Abstract: Existing wisdom links increased openness to trade to greater macroeconomic volatility, as trade induces a country to specialize, increasing its exposure to sector-specific shocks. Evidence suggests, however, that country-wide shocks are at least as important as sectoral shocks in shaping volatility patterns. We argue that if country-wide shocks are dominant, the impact of trade on volatility can be negative, because trade becomes a source of diversification. For example, trade allows domestic goods producers to respond to shocks to the domestic supply chain by shifting sourcing abroad. Similarly, when a country has multiple trading partners, a domestic recession or a recession in any one of the trading partners translates into a smaller demand shock for its producers than when trade is more limited. Using a calibrated version of the Eaton-Kortum and Alvarez-Lucas model, we quantitatively assess the impact of lower trade barriers on volatility since the 1970s in a broad group of countries.
Pushing on a String: US
Monetary Policy is Less Powerful in Recessions, accepted for publication,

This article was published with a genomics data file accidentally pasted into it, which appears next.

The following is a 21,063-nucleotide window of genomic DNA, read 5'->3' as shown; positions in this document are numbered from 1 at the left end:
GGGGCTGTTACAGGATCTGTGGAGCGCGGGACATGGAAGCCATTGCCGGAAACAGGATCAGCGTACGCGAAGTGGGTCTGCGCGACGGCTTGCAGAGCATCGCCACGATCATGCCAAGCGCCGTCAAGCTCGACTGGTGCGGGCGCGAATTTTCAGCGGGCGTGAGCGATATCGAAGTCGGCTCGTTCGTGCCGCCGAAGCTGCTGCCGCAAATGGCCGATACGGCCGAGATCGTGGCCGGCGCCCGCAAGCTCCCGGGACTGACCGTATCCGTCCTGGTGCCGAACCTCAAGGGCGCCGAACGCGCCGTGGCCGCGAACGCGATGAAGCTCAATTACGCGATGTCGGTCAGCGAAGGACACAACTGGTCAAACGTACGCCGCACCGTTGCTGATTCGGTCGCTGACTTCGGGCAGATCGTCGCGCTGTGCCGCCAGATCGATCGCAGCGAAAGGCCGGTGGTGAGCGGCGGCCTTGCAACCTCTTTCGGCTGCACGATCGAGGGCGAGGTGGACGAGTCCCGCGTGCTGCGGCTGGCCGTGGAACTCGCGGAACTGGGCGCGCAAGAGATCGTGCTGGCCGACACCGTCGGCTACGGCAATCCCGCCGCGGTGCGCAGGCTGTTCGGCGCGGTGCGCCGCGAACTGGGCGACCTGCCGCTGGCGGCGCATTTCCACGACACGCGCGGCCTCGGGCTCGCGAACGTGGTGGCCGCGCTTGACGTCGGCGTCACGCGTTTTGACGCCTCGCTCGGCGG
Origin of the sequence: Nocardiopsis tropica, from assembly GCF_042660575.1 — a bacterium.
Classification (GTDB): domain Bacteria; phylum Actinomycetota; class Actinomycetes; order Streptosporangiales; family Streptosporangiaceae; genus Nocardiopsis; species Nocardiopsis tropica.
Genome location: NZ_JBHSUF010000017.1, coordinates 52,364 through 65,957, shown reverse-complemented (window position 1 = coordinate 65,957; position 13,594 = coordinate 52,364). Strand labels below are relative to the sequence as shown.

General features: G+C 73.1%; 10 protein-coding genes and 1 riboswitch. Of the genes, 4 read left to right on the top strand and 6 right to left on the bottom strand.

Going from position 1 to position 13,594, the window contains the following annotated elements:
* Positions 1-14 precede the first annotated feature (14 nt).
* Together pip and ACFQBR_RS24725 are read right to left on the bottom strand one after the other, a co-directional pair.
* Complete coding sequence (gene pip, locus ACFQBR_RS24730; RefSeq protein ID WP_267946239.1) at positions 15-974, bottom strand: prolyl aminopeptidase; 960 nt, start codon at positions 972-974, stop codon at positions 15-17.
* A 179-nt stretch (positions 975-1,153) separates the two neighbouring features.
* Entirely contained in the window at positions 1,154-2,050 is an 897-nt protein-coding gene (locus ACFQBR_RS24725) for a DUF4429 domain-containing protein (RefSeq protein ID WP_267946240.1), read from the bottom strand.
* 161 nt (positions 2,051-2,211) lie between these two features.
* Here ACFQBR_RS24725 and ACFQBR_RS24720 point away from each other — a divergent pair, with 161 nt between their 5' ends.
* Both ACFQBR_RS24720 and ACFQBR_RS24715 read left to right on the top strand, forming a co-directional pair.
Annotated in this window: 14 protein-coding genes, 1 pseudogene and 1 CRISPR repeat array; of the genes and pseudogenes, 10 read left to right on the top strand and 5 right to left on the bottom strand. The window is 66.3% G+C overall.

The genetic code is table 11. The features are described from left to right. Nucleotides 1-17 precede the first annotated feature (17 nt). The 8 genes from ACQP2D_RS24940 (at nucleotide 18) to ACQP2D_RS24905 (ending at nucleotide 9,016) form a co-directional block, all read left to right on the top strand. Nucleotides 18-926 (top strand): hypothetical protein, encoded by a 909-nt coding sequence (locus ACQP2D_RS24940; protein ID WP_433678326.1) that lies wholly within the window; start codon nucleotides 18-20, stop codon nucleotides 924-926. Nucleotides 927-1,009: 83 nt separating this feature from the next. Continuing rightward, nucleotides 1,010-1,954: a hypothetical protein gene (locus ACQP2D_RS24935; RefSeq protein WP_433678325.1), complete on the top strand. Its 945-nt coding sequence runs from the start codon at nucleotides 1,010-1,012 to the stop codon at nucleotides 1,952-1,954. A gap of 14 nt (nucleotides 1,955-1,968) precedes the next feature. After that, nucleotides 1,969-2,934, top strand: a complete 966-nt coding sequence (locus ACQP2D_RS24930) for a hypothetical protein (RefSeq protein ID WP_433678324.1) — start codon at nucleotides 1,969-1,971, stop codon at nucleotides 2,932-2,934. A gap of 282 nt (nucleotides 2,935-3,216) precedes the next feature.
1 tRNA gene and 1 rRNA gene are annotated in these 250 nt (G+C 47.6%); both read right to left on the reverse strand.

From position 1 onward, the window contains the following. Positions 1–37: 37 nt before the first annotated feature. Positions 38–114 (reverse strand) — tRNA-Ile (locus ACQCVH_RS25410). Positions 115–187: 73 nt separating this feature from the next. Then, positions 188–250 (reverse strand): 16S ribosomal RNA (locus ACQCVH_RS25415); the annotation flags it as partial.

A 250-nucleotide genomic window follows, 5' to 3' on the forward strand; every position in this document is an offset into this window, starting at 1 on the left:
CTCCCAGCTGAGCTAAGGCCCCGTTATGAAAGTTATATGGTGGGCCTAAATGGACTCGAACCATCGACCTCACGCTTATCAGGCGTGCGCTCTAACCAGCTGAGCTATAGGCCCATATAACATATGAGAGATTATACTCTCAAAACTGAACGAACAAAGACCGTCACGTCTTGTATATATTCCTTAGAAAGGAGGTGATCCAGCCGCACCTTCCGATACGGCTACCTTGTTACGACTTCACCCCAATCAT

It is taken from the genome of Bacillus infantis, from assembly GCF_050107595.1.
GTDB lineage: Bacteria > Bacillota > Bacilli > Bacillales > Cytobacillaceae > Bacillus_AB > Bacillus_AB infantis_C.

American Economic Journal: Macroeconomics
Joint with Gregory Thwaites
Abstract: We estimate the impulse response of key US macro series to the monetary policy shocks identified by Romer and Romer (2004), allowing the response to depend flexibly on the state of the business cycle. We find strong evidence that the effects of monetary policy on real and nominal variables are more powerful in expansions than in recessions. The magnitude of the difference is particularly large in durables expenditure and business investment. The effect is not attributable to differences in the response of fiscal variables or the external finance premium. We find some evidence that contractionary policy shocks have more powerful effects than expansionary shocks. But contractionary shocks have not been more common in booms, so this asymmetry cannot explain our main finding.